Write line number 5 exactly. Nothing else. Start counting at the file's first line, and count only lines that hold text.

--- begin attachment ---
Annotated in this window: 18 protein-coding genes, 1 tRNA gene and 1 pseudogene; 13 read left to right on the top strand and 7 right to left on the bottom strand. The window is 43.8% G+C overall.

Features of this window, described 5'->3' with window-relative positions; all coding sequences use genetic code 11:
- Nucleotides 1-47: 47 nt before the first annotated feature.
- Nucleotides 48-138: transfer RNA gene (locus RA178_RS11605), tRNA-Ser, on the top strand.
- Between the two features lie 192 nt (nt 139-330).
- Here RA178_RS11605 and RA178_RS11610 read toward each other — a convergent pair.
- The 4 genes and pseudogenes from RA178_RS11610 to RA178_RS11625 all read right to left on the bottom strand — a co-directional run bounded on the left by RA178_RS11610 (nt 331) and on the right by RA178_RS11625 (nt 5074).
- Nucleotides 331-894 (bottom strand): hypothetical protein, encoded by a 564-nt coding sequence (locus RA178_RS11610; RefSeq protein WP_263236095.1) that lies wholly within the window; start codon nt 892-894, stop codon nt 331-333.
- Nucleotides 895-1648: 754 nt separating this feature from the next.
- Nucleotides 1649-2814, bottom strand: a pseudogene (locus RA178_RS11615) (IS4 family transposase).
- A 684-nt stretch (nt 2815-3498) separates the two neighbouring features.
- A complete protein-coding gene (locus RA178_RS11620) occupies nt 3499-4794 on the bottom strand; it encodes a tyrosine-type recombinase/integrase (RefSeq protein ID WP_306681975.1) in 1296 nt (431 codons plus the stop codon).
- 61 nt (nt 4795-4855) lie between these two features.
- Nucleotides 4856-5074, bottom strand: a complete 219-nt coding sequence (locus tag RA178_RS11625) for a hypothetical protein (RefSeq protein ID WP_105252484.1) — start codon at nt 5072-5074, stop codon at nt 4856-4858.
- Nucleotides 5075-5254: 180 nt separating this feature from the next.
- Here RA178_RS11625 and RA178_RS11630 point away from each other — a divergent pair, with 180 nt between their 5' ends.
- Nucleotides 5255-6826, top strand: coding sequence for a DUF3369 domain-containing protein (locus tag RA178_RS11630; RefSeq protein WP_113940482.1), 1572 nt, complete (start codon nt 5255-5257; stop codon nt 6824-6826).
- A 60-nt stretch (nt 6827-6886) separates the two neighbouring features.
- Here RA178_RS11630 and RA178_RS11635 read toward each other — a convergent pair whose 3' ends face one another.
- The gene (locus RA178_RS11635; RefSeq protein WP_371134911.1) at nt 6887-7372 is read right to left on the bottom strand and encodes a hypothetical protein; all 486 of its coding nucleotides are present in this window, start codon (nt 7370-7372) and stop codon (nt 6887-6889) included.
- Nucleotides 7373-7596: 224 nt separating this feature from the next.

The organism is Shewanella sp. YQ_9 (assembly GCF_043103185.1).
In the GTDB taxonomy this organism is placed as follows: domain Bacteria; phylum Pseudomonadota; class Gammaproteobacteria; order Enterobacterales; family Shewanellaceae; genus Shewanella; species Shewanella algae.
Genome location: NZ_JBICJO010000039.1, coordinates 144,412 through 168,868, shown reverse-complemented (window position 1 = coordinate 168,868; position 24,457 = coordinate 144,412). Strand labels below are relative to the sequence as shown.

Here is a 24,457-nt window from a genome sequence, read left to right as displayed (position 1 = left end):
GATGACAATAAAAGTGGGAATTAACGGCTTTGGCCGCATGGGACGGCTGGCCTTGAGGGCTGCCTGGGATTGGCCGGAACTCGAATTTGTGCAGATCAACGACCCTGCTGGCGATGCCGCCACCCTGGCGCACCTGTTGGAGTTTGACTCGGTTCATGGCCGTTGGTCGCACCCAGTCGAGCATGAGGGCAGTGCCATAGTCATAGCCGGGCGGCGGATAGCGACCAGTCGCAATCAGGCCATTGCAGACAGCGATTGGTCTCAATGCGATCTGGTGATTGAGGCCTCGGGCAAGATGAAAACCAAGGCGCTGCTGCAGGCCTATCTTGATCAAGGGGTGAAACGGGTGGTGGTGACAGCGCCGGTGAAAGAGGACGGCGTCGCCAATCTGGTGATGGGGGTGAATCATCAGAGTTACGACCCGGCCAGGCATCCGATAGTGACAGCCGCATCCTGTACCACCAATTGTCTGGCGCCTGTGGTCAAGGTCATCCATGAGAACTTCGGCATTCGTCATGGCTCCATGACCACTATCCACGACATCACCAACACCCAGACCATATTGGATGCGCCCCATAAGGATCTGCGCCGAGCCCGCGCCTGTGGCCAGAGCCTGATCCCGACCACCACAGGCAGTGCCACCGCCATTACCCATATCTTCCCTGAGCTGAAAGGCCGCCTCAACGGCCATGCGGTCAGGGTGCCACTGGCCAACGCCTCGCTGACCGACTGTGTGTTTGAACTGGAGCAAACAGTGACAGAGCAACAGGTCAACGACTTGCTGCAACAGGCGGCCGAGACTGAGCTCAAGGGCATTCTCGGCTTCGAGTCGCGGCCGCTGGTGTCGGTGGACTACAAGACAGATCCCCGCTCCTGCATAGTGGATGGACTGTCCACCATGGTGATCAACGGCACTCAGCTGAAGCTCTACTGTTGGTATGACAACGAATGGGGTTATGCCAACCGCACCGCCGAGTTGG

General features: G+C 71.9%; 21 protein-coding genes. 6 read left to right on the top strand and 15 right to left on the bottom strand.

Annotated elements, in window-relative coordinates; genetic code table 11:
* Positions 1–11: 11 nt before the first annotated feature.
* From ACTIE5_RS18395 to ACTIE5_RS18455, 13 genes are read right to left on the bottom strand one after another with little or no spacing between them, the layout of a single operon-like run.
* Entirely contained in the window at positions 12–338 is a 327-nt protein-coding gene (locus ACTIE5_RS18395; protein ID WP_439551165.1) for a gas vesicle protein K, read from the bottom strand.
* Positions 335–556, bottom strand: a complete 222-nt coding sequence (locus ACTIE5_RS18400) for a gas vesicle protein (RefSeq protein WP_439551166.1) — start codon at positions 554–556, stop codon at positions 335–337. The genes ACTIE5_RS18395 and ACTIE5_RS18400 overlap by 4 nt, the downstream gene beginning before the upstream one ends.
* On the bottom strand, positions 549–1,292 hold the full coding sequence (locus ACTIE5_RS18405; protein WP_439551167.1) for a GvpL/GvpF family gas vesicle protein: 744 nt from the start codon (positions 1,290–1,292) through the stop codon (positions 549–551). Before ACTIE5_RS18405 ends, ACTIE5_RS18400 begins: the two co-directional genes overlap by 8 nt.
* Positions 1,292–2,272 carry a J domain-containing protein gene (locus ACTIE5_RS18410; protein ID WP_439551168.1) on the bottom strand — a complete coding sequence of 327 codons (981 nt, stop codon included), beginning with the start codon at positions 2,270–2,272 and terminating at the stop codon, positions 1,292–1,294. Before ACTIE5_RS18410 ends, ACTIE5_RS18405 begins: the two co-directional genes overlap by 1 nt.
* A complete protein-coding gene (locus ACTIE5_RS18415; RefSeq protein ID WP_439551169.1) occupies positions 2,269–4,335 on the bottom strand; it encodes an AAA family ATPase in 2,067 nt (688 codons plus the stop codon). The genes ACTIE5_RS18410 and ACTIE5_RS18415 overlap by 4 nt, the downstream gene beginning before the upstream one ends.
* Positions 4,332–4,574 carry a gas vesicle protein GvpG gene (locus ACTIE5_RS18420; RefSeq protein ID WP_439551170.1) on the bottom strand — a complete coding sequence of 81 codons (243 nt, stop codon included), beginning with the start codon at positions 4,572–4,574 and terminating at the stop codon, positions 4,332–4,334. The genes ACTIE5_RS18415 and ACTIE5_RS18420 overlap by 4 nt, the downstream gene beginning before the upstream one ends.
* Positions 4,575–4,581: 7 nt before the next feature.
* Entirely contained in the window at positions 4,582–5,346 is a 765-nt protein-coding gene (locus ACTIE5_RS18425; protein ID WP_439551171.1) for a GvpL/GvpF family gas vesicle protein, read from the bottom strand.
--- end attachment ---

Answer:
- Between the two features lie 192 nt (nt 139-330).